The Role of Technological Change in Green Growth
By reducing the costs of environmental protection, technological change is important for promoting green growth. This entails both the creation of new technologies and more widespread deployment of existing green technologies. This paper reviews the literature on environmentally friendly technological change, with a focus on lessons relevant to developing countries. I begin with a discussion of data available for measuring the various steps of technological change. I continue with a discussion of sources of environmental innovation. Given that most innovation is concentrated in a few rich countries, this leads to a discussion of the remaining role for lower-income countries, followed by a discussion of technology transfer. Because of the importance of market failures, I then discuss the role of both technology policy and environmental policy for promoting environmentally friendly technological change. The review concludes with a discussion of what environmental economists can learn from other fields.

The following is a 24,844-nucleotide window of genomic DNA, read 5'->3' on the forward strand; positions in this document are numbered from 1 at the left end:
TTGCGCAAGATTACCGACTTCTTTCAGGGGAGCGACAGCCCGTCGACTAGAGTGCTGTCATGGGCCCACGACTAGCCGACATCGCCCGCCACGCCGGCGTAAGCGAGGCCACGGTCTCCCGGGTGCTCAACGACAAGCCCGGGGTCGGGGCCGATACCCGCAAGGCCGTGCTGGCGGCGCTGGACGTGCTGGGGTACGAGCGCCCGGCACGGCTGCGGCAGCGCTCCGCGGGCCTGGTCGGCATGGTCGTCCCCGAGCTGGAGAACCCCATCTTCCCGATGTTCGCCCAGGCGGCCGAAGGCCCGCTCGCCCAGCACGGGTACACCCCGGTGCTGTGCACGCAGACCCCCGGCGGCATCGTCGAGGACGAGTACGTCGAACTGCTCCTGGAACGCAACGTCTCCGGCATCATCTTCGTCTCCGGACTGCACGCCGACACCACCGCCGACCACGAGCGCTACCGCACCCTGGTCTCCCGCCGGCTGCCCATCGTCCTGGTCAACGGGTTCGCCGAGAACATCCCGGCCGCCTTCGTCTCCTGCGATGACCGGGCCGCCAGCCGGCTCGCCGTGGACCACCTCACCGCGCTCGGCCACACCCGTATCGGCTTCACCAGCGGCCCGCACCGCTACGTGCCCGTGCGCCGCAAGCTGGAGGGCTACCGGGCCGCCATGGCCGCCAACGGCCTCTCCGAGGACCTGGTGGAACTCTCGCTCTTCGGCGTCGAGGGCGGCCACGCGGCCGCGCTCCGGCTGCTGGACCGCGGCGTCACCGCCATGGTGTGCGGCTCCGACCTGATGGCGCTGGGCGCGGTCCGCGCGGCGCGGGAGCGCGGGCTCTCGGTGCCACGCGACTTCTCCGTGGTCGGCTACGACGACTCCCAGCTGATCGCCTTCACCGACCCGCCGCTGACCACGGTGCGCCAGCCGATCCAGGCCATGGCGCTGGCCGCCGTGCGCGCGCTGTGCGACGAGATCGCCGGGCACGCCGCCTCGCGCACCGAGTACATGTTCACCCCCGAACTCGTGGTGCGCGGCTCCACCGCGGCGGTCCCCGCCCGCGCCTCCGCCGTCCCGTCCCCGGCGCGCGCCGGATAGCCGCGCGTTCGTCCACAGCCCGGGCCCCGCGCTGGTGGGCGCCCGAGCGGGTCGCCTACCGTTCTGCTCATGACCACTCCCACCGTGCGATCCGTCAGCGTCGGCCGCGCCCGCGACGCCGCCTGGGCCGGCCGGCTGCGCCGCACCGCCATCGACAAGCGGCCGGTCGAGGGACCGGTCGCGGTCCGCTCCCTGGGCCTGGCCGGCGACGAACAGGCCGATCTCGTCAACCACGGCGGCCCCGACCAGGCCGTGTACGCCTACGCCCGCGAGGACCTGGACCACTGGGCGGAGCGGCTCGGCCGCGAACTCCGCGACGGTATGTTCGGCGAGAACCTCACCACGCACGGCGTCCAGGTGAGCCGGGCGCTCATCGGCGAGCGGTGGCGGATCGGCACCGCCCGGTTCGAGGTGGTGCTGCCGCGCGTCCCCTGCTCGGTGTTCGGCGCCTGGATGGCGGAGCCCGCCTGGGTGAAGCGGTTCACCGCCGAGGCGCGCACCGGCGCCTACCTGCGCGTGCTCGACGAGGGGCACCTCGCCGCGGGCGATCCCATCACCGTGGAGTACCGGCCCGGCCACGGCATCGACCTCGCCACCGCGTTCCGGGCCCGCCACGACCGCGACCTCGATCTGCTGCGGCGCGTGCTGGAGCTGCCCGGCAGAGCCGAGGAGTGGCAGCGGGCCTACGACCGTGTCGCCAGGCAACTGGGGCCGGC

This paper was produced for the Green Growth Knowledge Platform (www.greengrowthknowledge.org), a joint initiative of the Global Green Growth Institute, Organisation for Economic Co-operation and Development, United Nations Environment Programme, and the World Bank, and also appears as World Bank Policy Research Working Paper #6239. I thank Michael Toman, Marianne Fay, and Stephane Hallegatte for helpful comments on an earlier draft of this paper. In addition, the discussion in this paper has also been informed by my work with various colleagues on other projects related to technological change and the environment, including Richard Newell, Adam Jaffe, Nick Johnstone and Jung Eun Kim. Their implicit contributions to this work are duly noted. Any remaining errors are solely my responsibility. Views and errors remain mine alone, and should not be attributed to the World Bank Group or its member countries. The views expressed herein are those of the author and do not necessarily reflect the views of the National Bureau of Economic Research.